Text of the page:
Last week, Scott was interviewed by the great folks at Baylor University’s Institute for Studies of Religion for their regular podcast series, Research on Religion (listen here). It’s a great interview, but we’ll let the research folks speak for themselves:
What do monsters tell us about ourselves — our fears, anxieties and history in general? W. Scott Poole, professor of history at the College of Charleston, dives into this somewhat disturbing question and reveals a darker side to American history via his book Monsters in America (Baylor University Press). We start by examining why monsters are fascinating to us and whether or not they shed light into the darkened corners of history. Tony asks whether or not this is a universal phenomenon and whether the negative aspects of American history can be highlighted too much as sometimes the notion of American innocence can, leading to an interesting discussion of the role of the historian as a particularist and what America’s place in history really is. We then take a non-chronological tour of the world of American monsters, starting with Tony’s favorite genre, alien invaders and radioactive lizards o the 1950s-60s. Scott talks about the anxiety over nuclear annihilation and the external (and internal) threat of communism that defined the era. We then note another new trend in horror stories that emerged at this time and continued to the present day — what Prof. Poole calls “deviant bodies,” refering to the “true crime” stories of serial killers. We then rewind the clock to our colonial beginnings and talk about witches, frontier monsters and sea serpents, including a surprising discussion of why Herman Melville’s classic Moby Dick qualifies as a horror story. The role of slavery in generating monstrous imagery is also examined. We then take a journey into Gothic America, from the Legend of Sleepy Hollow to more recent incarnations. America’s interesting anxiety about science then becomes our focus looking at the world of Frankenstein through recent movies such as Contagion and The Rise of the Planet of the Apes. Scott finishes with some observations about the wide variety of contemporary monsters, including strains of the things that appeared in the past with a strong dose of zombies, and what that may all mean for what fears lurk in the back of our minds today.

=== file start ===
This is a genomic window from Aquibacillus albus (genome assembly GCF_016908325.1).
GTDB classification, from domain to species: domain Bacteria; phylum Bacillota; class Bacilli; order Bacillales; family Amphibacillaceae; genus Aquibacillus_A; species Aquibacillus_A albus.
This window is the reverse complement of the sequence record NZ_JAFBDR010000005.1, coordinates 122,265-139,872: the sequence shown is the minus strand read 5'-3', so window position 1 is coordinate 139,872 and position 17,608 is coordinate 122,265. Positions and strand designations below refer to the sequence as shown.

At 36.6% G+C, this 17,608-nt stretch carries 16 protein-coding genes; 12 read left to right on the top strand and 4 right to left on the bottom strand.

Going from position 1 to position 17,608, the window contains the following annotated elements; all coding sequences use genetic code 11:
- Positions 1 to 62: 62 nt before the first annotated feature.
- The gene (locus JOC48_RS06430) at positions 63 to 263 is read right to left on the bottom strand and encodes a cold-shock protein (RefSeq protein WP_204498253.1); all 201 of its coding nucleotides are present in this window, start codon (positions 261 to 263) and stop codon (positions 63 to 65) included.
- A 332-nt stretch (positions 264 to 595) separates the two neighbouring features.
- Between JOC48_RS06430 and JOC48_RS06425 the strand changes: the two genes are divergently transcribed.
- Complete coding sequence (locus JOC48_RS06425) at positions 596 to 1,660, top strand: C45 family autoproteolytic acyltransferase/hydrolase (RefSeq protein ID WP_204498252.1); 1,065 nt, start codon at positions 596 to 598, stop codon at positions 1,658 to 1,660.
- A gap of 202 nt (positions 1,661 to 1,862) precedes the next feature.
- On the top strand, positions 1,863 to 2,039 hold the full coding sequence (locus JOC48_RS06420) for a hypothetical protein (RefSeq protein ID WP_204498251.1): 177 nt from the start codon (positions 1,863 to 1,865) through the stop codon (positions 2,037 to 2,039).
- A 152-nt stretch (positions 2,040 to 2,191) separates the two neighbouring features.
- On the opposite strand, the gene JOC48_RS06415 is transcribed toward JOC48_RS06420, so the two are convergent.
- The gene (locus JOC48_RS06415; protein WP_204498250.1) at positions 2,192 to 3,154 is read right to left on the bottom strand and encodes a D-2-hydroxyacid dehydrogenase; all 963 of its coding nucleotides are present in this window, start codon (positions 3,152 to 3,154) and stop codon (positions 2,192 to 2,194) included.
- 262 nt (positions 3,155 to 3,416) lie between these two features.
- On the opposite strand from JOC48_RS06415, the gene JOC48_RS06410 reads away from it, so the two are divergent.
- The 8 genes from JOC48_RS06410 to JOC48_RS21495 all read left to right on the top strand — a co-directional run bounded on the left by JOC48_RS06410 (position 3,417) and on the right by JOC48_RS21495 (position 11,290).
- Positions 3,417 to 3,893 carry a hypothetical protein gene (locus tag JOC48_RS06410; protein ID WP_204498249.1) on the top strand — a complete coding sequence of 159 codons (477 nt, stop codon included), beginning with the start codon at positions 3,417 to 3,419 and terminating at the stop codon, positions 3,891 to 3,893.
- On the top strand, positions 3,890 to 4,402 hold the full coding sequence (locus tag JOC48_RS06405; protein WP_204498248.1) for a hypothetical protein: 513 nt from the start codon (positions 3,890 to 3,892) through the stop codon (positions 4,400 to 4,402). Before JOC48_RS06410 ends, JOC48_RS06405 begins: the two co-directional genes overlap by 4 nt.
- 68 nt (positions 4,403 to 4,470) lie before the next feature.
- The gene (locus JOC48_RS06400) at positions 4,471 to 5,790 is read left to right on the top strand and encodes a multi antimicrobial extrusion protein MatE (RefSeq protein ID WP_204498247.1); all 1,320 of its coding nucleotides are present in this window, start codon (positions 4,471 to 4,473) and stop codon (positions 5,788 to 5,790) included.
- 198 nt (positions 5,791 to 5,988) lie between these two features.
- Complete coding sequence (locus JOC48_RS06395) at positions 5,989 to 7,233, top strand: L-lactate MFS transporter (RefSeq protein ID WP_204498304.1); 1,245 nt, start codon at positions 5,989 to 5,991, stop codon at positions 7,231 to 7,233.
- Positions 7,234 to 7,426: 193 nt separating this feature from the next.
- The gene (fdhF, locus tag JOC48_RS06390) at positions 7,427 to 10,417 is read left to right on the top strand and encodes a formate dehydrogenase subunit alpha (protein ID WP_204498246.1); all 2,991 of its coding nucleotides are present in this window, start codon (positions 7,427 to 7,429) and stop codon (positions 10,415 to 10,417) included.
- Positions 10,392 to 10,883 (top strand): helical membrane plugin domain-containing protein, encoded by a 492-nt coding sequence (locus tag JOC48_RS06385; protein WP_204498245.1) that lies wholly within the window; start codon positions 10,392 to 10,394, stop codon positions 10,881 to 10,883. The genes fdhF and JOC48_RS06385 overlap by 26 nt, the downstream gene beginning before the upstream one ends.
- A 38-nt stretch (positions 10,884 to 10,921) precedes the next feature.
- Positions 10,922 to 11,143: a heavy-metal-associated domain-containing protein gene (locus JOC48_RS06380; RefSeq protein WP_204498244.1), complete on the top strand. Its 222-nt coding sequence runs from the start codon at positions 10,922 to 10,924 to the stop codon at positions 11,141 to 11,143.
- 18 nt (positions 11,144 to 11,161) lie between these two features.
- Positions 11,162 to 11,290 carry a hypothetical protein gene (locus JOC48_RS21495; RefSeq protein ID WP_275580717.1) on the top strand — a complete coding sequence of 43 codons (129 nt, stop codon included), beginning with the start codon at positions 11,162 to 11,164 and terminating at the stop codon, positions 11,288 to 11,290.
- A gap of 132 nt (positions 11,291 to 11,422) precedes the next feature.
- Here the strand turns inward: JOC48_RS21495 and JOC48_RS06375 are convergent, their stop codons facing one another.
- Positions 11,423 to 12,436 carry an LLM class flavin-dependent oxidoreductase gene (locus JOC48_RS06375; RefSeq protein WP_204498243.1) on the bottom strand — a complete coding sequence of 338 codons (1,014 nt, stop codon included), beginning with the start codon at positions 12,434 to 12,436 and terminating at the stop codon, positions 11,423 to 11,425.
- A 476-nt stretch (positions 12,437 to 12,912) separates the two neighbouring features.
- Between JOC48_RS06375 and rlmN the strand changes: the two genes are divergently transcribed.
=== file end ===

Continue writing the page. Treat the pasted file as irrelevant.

Listen to the full show by clicking here.